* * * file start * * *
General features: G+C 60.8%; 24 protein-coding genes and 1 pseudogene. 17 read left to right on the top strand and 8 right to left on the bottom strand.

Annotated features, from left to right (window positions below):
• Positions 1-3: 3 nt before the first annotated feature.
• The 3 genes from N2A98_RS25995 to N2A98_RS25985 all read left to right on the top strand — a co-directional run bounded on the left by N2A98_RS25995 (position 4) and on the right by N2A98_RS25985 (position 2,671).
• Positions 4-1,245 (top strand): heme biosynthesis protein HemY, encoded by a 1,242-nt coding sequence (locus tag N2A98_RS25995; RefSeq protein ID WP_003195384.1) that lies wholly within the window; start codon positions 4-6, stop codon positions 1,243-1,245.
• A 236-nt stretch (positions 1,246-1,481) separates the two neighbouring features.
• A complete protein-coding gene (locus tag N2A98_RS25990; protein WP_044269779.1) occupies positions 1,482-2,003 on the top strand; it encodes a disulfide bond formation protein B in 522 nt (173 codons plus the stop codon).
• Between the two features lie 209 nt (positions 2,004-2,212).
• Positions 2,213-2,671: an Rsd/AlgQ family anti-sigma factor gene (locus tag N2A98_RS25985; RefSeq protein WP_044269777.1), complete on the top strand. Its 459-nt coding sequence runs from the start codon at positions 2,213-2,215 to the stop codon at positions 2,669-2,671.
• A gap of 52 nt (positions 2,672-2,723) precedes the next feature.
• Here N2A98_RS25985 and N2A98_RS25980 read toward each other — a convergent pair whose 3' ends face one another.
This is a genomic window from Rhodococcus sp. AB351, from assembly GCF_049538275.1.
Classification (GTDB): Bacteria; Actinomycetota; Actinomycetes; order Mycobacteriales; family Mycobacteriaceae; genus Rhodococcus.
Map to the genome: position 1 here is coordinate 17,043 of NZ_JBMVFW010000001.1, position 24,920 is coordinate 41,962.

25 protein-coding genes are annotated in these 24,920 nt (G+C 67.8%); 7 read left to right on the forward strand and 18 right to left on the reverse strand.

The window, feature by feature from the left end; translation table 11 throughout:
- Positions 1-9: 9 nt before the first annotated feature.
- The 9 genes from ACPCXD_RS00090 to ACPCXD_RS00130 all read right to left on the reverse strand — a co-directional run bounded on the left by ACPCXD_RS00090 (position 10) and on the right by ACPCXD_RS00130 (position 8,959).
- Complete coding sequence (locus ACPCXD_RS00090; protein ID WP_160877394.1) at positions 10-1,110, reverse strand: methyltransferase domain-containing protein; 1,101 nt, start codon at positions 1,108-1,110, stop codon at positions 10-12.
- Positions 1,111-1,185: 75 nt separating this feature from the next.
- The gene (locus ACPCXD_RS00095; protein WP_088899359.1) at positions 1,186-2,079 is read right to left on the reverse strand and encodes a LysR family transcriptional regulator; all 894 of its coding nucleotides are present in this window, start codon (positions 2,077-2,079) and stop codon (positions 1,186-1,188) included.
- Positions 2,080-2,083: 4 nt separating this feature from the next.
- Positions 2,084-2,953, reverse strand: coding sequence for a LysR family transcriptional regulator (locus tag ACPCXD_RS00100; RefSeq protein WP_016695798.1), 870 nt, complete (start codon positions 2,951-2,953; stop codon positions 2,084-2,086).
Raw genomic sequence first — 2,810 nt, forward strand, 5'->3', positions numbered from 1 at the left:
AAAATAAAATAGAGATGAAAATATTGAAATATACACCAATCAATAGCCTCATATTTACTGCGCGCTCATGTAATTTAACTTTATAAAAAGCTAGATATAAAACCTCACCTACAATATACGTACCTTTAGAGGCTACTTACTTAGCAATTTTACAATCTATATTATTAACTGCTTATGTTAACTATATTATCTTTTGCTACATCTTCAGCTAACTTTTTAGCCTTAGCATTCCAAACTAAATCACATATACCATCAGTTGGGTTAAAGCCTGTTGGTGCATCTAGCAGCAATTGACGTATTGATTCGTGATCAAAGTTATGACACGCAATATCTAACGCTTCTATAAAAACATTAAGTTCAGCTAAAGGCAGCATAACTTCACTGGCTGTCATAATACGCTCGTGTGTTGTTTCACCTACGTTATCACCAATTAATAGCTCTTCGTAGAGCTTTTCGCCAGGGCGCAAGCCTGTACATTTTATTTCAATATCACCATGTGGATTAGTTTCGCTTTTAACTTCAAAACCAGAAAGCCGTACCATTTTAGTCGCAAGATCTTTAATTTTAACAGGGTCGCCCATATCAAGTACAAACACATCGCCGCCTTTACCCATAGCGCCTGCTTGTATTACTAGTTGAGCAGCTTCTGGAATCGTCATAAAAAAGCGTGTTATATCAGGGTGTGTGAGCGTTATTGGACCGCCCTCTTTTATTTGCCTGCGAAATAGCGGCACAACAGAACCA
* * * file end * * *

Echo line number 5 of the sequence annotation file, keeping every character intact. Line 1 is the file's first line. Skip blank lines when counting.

• Positions 4-1,245 (top strand): heme biosynthesis protein HemY, encoded by a 1,242-nt coding sequence (locus tag N2A98_RS25995; RefSeq protein ID WP_003195384.1) that lies wholly within the window; start codon positions 4-6, stop codon positions 1,243-1,245.